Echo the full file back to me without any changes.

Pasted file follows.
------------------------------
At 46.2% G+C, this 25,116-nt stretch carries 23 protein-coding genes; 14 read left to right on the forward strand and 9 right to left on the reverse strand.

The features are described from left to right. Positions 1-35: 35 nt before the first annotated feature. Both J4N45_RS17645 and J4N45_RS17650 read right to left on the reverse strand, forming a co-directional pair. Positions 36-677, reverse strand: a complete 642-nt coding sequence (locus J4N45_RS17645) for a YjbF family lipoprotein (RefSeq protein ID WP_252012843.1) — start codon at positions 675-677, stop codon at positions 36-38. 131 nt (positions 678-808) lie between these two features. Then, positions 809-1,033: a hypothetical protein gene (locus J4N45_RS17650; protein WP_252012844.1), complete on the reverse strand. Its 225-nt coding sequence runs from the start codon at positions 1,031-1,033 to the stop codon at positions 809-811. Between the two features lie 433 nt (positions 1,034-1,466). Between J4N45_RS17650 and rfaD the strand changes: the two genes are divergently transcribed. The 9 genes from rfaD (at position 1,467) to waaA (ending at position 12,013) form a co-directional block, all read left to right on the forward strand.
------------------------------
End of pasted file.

At 46.2% G+C, this 25,116-nt stretch carries 23 protein-coding genes; 14 read left to right on the forward strand and 9 right to left on the reverse strand.

The features are described from left to right. Positions 1-35: 35 nt before the first annotated feature. Both J4N45_RS17645 and J4N45_RS17650 read right to left on the reverse strand, forming a co-directional pair. Positions 36-677, reverse strand: a complete 642-nt coding sequence (locus J4N45_RS17645) for a YjbF family lipoprotein (RefSeq protein ID WP_252012843.1) — start codon at positions 675-677, stop codon at positions 36-38. 131 nt (positions 678-808) lie between these two features. Then, positions 809-1,033: a hypothetical protein gene (locus J4N45_RS17650; protein WP_252012844.1), complete on the reverse strand. Its 225-nt coding sequence runs from the start codon at positions 1,031-1,033 to the stop codon at positions 809-811. Between the two features lie 433 nt (positions 1,034-1,466). Between J4N45_RS17650 and rfaD the strand changes: the two genes are divergently transcribed. The 9 genes from rfaD (at position 1,467) to waaA (ending at position 12,013) form a co-directional block, all read left to right on the forward strand.